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San Francisco Chronicle

Instant-runoff could lure more voters
Ilene Lelchuk
February 22, 2002

The way San Francisco voters cast their ballots would change completely under an instant-runoff measure designed, in part, to do away with those civic elections two weeks before Christmas.

Proposition A could draw more people to the polls -- or it could make voters dizzy with confusion. That's a risk proponents are willing to take as they campaign for instant runoffs, which they hope will stop the city's embarrassing trend of low voter turnout.

Just one in six registered voters cast ballots in this past December's runoff election for city attorney -- the worst turnout in at least 30 years.

Armed with that dismal statistic, advocates want to kill runoffs, which now are held five weeks after the primary.

With winter weather and holiday shopping, "December is a terrible time to hold an election," said Caleb Kleppner of the Center for Voting and Democracy, which is behind Proposition A on the March 5 ballot.

Kleppner and most Board of Supervisors members, who put the measure on the ballot, support a system that allows voters to rank the local candidates in the primary election.

Voters would be able to rank all the candidates, or the elections director could limit the choices to three.

As opponents point out, explaining exactly how the city would tabulate those votes gets a bit complicated.

In the simplest scenario, a single candidate wins if he or she is the top choice of more than 50 percent of voters. If no one wins more than 50 percent, it works like this:

The votes would be counted in rounds. The candidate who finished last in the first round would be eliminated; all the people who voted for that candidate would have their votes distributed to their second choice.

If no one had a majority in the second round, the process would be repeated.

This time, it's conceivable that some voters' first and second choices would have been eliminated. Their votes would then go to their third choice. The process would continue until one candidate ended up with more than half the votes.

Proponents say Proposition A would save a lot of money. For San Francisco, instant runoffs would save $1.6 million a year, City Controller Ed Harrington said. Plus, candidates would be spared the expense of campaigning for a runoff.

Kleppner also points to evidence that most voters don't care about runoffs. Last year, for example, 29.6 percent of registered voters turned out in November. Only 16.6 percent showed for the December runoff.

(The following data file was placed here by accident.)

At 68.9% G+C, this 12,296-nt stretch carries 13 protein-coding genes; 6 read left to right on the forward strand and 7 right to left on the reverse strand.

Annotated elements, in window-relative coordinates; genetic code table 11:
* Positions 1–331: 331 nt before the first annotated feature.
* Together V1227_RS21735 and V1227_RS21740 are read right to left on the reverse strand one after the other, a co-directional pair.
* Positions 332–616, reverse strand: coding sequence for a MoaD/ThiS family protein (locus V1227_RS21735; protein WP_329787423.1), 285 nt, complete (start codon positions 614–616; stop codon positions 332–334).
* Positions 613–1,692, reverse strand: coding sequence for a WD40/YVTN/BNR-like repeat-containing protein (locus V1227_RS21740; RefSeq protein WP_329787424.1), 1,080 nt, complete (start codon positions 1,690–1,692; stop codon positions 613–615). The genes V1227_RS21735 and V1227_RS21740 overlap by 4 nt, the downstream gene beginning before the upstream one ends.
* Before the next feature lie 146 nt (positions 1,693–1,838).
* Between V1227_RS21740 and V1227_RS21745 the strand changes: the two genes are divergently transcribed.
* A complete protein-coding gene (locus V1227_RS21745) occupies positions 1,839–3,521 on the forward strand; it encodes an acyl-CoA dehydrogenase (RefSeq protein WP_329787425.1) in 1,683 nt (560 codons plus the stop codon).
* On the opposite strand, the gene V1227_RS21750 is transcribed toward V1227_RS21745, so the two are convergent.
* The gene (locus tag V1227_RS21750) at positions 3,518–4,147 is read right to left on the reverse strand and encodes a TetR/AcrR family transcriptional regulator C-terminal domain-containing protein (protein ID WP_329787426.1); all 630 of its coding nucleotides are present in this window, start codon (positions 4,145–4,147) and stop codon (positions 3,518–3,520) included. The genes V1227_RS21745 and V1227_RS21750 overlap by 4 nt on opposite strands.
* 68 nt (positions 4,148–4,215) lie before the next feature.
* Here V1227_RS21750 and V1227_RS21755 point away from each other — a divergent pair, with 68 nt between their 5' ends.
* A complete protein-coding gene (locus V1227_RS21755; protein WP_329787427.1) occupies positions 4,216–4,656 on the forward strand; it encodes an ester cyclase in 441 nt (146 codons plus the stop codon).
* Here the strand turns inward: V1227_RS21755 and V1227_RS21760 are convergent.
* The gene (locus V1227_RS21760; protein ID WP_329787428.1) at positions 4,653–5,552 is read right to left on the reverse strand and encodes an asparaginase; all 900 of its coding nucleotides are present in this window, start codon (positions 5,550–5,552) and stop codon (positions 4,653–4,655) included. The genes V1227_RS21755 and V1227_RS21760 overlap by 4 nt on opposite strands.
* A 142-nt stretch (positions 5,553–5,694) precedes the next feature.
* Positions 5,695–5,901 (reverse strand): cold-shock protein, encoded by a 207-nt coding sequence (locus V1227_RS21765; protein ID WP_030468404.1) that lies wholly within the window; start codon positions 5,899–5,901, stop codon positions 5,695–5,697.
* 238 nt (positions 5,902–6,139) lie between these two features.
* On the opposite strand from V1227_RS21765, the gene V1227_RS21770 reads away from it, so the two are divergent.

Opponents, however, say instant runoffs actually will disenfranchise voters.

The proposed rules are too confusing, especially for the city's large immigrant population, said Supervisor Leland Yee, who represents the heavily Asian American Sunset District and is running for the Assembly.

"When language-minority communities are on the cusp of getting more involved in the electoral process, this is a bad time to introduce something new," Yee said.

Not everyone agrees. Political science professor Shaun Bowler of the University of California at Riverside, who has studied electoral systems around the world, said candidate-ranking systems work even in communities with low literacy rates.

"In some ways it's a no-brainer," Bowler said. "It increases electoral choice."

"When was the last time you went into McDonald's and they said you could only have Chicken McNuggets or a Big Mac?" Bowler added.

Proposition A opponent Chris Bowman, a former member of the San Francisco citizens advisory committee on elections, argued that instant runoffs deny voters a second look at the two top vote-getters.

He said the city should instead hold primary elections in September or October and runoffs in November, before the holidays.

Instant runoffs or similar ranking systems are used in Australia, London, Ireland, Cambridge, Mass., and for New York community school boards. In the Bay Area, Oakland is looking at a ranking system to fill City Council vacancies.


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